This article was originally published by The Mennonite

The beauty of funerals

Grace and Truth: A word from pastors

One question I always hear people pondering is, Why do we only come together when someone dies?

I have often wondered this myself, because it is during funeral gatherings that I hear the best stories of family life, the roar of laughter long overdue and the promises to stay in touch. Family and friends travel from far and wide to show respect and their love for the deceased as well as the grieving family
I have often wondered this myself, because it is during funeral gatherings that I hear the best stories of family life, the roar of laughter long overdue and the promises to stay in touch. Family and friends travel from far and wide to show respect and their love for the deceased as well as the grieving family

As pastor I have to admit the best part of my job is funerals. You get to see people at their best and worse. You get to see them for who they really are. You find out more in a couple of days about a family and how they take care of one another (or not). I often say to people, “Your funeral will speak more about your life than your life ever did.”

See, once we leave this place, the true essence of our being is released into the atmosphere and it cannot be hidden or covered any longer.

Even if one person tries to keep your secrets, someone else will let the secrets out, for their own personal release. Death is not a bad thing. It gives us permission to “let go.”

That release, that “letting go,” frees the person who is dying but also those around them. So once we let go, we are free to share our loved one and ourselves openly.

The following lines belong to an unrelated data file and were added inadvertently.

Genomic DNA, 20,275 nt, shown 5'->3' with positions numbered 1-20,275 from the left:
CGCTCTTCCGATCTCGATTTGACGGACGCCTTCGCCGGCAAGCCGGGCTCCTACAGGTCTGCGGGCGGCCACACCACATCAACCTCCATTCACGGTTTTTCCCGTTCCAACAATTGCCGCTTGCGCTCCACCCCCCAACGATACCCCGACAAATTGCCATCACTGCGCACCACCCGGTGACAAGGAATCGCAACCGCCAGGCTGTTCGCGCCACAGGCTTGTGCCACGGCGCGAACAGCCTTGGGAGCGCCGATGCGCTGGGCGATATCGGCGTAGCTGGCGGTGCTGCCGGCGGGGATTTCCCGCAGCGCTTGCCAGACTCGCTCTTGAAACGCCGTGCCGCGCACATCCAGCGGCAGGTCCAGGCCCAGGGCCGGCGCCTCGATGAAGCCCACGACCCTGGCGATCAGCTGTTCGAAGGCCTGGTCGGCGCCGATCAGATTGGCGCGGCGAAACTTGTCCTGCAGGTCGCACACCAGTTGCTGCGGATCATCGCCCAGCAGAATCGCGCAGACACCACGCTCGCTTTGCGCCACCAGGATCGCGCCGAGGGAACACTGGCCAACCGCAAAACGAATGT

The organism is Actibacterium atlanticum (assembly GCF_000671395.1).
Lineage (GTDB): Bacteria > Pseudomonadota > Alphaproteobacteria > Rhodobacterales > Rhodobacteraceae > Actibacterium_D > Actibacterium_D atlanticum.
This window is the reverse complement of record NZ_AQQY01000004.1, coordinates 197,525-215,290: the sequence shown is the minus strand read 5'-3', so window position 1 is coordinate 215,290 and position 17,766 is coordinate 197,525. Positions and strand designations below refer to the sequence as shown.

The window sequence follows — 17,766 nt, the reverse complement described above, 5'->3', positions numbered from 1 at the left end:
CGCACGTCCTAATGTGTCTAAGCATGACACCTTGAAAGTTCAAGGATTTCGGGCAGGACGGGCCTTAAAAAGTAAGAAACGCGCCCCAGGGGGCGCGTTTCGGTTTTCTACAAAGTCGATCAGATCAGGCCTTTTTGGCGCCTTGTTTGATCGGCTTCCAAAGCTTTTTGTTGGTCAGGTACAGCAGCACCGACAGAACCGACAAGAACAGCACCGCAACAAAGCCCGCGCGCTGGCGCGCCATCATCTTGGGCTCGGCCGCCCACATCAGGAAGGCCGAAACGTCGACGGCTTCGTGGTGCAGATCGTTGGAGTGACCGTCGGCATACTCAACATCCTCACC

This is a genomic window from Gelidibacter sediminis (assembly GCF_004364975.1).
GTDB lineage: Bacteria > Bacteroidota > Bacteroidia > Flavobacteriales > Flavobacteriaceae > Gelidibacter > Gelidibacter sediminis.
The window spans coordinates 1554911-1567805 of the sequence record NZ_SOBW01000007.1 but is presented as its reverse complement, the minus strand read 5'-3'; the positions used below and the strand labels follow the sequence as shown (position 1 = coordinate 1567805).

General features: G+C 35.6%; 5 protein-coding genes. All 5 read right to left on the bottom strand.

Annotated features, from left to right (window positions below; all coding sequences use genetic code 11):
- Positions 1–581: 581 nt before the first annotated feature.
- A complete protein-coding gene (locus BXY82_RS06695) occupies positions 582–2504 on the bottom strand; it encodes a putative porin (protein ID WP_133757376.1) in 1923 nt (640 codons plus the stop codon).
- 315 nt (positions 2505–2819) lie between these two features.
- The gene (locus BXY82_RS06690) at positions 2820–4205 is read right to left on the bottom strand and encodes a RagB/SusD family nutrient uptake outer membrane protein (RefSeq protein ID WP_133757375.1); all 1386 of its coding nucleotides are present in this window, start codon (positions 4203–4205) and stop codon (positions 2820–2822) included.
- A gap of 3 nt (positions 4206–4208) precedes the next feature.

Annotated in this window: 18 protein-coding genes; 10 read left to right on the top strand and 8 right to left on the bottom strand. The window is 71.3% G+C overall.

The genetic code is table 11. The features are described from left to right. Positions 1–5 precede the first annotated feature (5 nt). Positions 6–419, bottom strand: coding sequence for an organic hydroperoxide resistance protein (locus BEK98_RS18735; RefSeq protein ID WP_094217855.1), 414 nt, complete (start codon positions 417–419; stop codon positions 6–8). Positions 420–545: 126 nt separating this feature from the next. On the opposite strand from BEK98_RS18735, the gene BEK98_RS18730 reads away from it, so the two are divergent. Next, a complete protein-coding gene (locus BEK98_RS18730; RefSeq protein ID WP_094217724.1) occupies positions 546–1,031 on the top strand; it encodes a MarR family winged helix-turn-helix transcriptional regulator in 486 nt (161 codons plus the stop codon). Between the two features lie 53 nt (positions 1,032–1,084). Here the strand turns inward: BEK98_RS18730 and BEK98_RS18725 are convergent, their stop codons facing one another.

Funerals have some of the best family stories. Funny, gut-busting laughter can be heard throughout the days leading up to and shortly after the funeral. Tears provide comfort from friends and family who have not been able to show their affection. A high school friend, travels from another state, simply to give you a hug and let you know you are in their thoughts. Fear is often suppressed by the presence and promises of family and friends. A son reminds his mother that he will check in more often now that dad has passed on.

Funerals may seem like an unlikely place to see the joy and love of family, but surprisingly, that is where it often shows itself the most. Funerals show the loved ones left behind that others care. Funerals remind us that there are more important things than jobs, hobbies and even routine schedules. Funerals reveal to us that God is ultimately in control, and we need to pause and respect his work.

Jesus was called to the bedside of a dying little girl. All the people had gathered. They were wailing and praying in the house. When Jesus arrived, he asked them to go outside, and he went into the room with the child. Jesus told them she was not dead but only sleeping.

When we gather together to mourn a loved one, we often speak about that person’s life and how they affected our lives. We must remember that our loved ones who have passed away are also being raised into a new life with Christ Jesus. Our sorrows are an important part of our life journey.

Our sorrows are preparation for our letting go.

King Solomon in Ecclesiastes 7:1-3 put it this way:

“A good name is better than precious ointment, and the day of death, than the day of birth.

“It is better to go to the house of mourning than to go to the house of feasting; for this is the end of everyone, and the living will lay it to heart.

“Sorrow is better than laughter, for by sadness of countenance the heart is made glad.”

Why do we only come together when someone dies? Because it may be the only time we can stop our busy lives and reflect on the people and things that really matter. Death gives us permission to examine our lives and change course, if that is what is needed.

When you go to the next funeral of a friend or loved one, pause and really look around at what is going on with the people. Encourage stories of joy and love into that space. Celebrate the honor of sharing in that life.

Cyneatha Millsaps is pastor of Community Mennonite Church in Markham, Ill.

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